This is NOT a finished or functional product but it is open source, so if anyone wanted to finish it off, I'd be more than happy. I intend to do it eventually but at the back of the list opf things to do.

The application main class is here: It's integrated into a larger application but can be used as a standalone app. Good luck to anyone who wants to take it on- make sure any further work stays accessible and open please.

Cheers

Jamie

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discussion

Small GSM GPS tracking tags - recommendations needed!

Hi everyone,  A colleague is after some advice about GSM GPS trackers that could be used on tigers and hornbills. She asks: Where could we secure GPS tracking ...

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Hi, 

I have been involved in a variety of tracking projects over the last few years for the BTO, including the use of GPS-GSM tags we have been developing with university partners.

Firstly, I'd suggest that your colleague contact me or reply on this thread with a little more information, i.e. how small is small? Is there a known weight limit needed? Current of the shelf type tags designed for bird tracking will generally be 20g and higher but are unlikely to be suitable as they come as they usually are solar recharged. 

However, it would be very possible to assemble some lighter prototypes (i.e. we are currently working on a c.10g GSM tag) specifically for this application after a bit of consultation of requirements (which may influence housing, dimensions, battery size etc.).

These would need to be tested in conditions simulating their intended use as a very small tag may simply not have enough power to obtain fixes with lots of interference and last long as long as required. There is always a trade off with weight and performance.

Another key thing to consider would be the location these will be deployed and the likely GSM network coverage. Although tags would be able to log data and store it until it does come into coverage.

There are several manufacturers I know of who would likely be able to develop something for this project and it may just depend on exactly what is required and when as to who is in the best place to delivery some tags.

I look forward to hearing back, 

 

Gary Clewley

Research Ecologist, BTO

[email protected]

 

 

 

 

Hi there

Check out Microwave Telemetry at http://www.microwavetelemetry.com/bird/GSMspecifications.cfm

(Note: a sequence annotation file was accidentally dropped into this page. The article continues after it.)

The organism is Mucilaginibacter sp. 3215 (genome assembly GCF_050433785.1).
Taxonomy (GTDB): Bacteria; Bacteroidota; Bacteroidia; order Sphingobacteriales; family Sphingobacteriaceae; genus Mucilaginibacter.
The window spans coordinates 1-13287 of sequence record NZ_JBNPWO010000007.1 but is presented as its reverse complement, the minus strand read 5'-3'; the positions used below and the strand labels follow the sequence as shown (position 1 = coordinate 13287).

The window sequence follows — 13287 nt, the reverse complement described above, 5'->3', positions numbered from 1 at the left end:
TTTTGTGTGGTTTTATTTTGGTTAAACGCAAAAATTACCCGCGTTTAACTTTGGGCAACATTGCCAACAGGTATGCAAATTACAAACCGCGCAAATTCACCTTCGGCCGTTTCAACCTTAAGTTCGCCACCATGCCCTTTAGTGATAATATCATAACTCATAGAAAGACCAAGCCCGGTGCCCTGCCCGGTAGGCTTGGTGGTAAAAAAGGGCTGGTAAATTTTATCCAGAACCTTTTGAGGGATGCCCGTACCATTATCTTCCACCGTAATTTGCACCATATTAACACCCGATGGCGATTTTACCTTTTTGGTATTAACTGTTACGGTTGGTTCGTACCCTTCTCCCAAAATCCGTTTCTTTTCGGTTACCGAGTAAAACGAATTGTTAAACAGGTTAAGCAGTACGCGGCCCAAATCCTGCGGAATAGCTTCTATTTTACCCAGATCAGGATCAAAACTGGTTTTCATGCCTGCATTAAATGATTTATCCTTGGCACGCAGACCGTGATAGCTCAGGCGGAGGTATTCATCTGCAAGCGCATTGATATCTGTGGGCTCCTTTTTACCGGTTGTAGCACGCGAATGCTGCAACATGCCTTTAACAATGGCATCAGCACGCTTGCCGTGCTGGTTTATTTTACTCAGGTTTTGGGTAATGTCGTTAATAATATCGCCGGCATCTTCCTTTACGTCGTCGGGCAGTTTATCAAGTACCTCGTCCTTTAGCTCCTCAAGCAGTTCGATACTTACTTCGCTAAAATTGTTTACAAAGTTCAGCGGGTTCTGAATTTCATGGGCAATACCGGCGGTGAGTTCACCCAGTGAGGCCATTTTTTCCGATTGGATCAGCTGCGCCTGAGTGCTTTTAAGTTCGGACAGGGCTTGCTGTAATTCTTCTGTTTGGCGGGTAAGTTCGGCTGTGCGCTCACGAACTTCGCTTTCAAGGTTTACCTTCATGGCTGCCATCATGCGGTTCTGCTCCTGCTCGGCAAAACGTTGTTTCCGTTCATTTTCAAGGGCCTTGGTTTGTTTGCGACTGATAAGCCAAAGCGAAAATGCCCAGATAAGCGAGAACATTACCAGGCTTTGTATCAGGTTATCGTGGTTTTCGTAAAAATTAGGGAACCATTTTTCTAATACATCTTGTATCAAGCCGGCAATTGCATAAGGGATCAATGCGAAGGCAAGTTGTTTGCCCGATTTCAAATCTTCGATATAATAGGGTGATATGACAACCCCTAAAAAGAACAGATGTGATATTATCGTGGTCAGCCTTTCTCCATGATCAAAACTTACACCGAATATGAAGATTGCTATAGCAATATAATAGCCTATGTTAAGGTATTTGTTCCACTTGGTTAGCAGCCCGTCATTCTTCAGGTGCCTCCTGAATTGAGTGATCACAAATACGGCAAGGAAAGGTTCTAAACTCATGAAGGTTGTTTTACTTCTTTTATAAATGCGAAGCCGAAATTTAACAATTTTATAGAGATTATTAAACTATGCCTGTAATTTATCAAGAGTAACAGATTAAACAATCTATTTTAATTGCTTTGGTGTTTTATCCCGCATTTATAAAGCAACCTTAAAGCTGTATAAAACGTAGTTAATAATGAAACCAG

Sirtrack may also be worth checking out (though I'm not sure what GSM trackers they have).  http://www.sirtrack.co.nz/

Good luck and let us know how you go. We're always looking for lightweight, long-lasting (solar or movement-powered) GPS trackers... or even trackers using IoT and sensor networks...

cheers

Alan

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discussion

Integrating wildlife tracking with other technologies

Hello all, An interesting article that outlines the use of radio tracking in combination with physiological sensors to assess the effect of habitat on the physical well-being...

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Hi Paul, 

Interesting question. Are you interested in hearing about case studies that are investigating these sensor integrations? If so, I'm happy to share a number of examples I know of.  

This article in the WILDLABS.NET resources area might have a few additions for the list. It profiles a lot of different examples of conservation tech (and includes links and videos), so it's worth checking out. 

A new addition to the list I've spotted is a magnetometer - part of a slew of sensors UC Santa Cruz has added to a SMART collar they've developed for Pumas. From the aforementioned article:

UC Santa Cruz: SMART Collar 

Scientists at UC Santa Cruz have developed a Species Movement, Acceleration and Radio Tracking (SMART) Collar to study puma movements and caloric needs, similar to a Fitbit. The collars include a GPS unit, accelerometers, and a magnetometer to provide detailed data on where an animal is and what it is doing.